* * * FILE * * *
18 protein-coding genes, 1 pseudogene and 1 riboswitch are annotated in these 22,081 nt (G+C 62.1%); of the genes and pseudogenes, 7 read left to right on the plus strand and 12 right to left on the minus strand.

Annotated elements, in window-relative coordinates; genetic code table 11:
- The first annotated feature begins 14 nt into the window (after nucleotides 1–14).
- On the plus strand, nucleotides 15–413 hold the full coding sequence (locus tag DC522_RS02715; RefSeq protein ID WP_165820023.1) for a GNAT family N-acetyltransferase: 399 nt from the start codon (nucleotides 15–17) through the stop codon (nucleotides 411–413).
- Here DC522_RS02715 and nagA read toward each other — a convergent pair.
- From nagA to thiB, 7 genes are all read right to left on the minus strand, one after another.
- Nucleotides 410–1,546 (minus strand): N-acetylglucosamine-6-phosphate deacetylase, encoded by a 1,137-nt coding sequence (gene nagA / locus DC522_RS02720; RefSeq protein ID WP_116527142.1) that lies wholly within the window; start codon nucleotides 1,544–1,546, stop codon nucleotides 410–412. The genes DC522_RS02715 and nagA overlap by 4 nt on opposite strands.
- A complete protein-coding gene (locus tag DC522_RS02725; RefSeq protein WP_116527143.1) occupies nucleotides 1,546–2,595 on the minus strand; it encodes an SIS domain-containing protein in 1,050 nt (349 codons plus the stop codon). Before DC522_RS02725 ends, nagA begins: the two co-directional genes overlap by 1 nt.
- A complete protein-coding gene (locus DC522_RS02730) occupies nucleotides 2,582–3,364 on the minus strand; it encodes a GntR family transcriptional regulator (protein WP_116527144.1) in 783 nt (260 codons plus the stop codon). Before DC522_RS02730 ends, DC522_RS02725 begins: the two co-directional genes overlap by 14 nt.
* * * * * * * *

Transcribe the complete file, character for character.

18 protein-coding genes, 1 pseudogene and 1 riboswitch are annotated in these 22,081 nt (G+C 62.1%); of the genes and pseudogenes, 7 read left to right on the plus strand and 12 right to left on the minus strand.

Annotated elements, in window-relative coordinates; genetic code table 11:
- The first annotated feature begins 14 nt into the window (after nucleotides 1–14).
- On the plus strand, nucleotides 15–413 hold the full coding sequence (locus tag DC522_RS02715; RefSeq protein ID WP_165820023.1) for a GNAT family N-acetyltransferase: 399 nt from the start codon (nucleotides 15–17) through the stop codon (nucleotides 411–413).
- Here DC522_RS02715 and nagA read toward each other — a convergent pair.
- From nagA to thiB, 7 genes are all read right to left on the minus strand, one after another.
- Nucleotides 410–1,546 (minus strand): N-acetylglucosamine-6-phosphate deacetylase, encoded by a 1,137-nt coding sequence (gene nagA / locus DC522_RS02720; RefSeq protein ID WP_116527142.1) that lies wholly within the window; start codon nucleotides 1,544–1,546, stop codon nucleotides 410–412. The genes DC522_RS02715 and nagA overlap by 4 nt on opposite strands.
- A complete protein-coding gene (locus tag DC522_RS02725; RefSeq protein WP_116527143.1) occupies nucleotides 1,546–2,595 on the minus strand; it encodes an SIS domain-containing protein in 1,050 nt (349 codons plus the stop codon). Before DC522_RS02725 ends, nagA begins: the two co-directional genes overlap by 1 nt.
- A complete protein-coding gene (locus DC522_RS02730) occupies nucleotides 2,582–3,364 on the minus strand; it encodes a GntR family transcriptional regulator (protein WP_116527144.1) in 783 nt (260 codons plus the stop codon). Before DC522_RS02730 ends, DC522_RS02725 begins: the two co-directional genes overlap by 14 nt.